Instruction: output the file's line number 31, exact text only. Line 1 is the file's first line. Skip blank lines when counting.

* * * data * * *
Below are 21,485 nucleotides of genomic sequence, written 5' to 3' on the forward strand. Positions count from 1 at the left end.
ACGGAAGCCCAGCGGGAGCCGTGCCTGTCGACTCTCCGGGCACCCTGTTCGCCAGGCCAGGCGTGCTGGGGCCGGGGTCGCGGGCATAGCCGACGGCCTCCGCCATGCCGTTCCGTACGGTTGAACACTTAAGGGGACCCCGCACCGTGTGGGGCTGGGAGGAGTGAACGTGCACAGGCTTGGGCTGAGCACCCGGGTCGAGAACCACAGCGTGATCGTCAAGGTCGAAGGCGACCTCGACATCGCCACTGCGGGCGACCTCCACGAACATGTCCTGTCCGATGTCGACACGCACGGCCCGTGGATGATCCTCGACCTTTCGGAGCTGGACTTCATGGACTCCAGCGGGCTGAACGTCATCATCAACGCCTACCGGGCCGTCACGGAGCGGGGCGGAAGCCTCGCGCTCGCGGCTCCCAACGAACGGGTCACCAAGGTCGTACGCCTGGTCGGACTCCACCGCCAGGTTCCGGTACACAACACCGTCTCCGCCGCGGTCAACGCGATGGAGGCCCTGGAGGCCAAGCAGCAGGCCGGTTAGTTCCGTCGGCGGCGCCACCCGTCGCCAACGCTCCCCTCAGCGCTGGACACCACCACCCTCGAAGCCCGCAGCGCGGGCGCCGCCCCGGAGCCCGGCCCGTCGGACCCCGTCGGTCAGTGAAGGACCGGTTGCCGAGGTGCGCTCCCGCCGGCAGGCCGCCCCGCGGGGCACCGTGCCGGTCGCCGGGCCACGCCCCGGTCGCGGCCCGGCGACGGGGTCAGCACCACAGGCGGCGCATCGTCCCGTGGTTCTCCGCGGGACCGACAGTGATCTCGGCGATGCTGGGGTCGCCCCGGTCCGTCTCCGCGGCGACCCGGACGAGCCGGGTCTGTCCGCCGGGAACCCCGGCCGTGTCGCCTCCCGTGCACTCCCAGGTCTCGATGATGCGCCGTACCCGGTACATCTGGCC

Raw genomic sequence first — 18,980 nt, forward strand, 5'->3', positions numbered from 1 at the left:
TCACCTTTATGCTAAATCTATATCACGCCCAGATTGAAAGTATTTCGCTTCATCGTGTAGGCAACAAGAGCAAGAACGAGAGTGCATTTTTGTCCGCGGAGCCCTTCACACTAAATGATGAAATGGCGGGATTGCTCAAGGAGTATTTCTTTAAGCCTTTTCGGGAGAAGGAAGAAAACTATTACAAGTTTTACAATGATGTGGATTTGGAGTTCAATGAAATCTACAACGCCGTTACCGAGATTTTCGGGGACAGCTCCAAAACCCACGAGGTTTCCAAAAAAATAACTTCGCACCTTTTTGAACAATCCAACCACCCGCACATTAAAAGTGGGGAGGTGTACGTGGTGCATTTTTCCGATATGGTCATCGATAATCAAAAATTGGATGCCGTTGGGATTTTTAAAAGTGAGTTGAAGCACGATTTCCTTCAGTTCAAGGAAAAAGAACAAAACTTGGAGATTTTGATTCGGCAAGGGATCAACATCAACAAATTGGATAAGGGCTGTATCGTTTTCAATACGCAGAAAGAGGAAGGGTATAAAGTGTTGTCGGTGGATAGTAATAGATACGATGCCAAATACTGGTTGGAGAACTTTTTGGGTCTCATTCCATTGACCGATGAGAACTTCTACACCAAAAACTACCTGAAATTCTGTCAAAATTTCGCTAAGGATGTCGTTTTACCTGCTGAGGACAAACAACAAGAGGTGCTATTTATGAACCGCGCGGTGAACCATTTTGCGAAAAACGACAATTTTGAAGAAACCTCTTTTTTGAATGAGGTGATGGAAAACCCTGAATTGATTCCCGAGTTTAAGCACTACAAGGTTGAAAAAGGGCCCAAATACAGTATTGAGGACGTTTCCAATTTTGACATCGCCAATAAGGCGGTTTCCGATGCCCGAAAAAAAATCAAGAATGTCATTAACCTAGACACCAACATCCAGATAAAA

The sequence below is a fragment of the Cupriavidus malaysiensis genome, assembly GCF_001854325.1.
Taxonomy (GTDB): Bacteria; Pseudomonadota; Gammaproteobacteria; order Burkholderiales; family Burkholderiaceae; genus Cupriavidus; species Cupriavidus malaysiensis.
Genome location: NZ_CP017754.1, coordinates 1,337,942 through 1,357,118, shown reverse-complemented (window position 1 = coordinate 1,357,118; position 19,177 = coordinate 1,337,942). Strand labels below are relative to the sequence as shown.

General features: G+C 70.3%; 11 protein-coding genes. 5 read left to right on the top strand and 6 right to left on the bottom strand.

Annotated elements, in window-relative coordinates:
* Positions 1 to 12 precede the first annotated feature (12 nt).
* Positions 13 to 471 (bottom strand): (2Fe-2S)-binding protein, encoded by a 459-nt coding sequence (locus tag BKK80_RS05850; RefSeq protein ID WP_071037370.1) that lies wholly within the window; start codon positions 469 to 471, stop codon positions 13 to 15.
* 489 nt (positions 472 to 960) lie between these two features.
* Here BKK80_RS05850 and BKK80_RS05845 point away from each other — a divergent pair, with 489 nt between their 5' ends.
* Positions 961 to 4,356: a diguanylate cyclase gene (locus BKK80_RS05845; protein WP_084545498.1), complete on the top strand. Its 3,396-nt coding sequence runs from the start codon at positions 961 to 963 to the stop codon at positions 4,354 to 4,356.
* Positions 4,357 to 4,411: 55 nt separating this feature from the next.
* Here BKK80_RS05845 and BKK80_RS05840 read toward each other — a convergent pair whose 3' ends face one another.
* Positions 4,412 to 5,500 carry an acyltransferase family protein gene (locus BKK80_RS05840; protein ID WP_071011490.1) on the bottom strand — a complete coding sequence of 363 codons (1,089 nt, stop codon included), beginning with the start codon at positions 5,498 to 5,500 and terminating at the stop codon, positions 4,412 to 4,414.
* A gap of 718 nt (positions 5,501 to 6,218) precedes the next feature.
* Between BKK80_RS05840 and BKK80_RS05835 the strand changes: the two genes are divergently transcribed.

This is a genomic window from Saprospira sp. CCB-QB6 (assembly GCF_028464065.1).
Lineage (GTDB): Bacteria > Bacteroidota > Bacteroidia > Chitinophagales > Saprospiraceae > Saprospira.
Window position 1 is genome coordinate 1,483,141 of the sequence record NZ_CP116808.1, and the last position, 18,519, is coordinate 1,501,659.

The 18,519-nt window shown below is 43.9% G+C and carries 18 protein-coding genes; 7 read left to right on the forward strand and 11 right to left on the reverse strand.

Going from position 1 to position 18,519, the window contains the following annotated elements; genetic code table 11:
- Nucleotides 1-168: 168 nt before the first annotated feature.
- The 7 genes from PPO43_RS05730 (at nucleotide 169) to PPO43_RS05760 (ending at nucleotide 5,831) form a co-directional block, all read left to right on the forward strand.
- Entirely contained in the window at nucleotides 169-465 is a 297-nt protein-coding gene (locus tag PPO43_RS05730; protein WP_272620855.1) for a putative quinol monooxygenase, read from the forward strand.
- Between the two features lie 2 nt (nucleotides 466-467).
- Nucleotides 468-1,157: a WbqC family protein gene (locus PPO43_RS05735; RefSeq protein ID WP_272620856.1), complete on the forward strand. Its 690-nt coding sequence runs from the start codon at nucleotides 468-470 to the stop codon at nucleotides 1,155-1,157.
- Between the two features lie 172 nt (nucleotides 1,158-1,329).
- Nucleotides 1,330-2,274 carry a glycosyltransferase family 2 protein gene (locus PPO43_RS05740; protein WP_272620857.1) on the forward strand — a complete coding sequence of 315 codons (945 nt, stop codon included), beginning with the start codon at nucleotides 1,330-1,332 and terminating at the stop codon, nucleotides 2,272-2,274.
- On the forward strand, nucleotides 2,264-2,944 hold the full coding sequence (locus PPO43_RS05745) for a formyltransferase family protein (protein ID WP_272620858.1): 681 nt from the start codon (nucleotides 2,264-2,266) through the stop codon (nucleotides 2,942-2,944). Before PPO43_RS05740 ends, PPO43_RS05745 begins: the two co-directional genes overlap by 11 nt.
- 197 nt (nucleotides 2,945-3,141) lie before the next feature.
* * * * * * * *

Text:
- Nucleotides 1,330-2,274 carry a glycosyltransferase family 2 protein gene (locus PPO43_RS05740; protein WP_272620857.1) on the forward strand — a complete coding sequence of 315 codons (945 nt, stop codon included), beginning with the start codon at nucleotides 1,330-1,332 and terminating at the stop codon, nucleotides 2,272-2,274.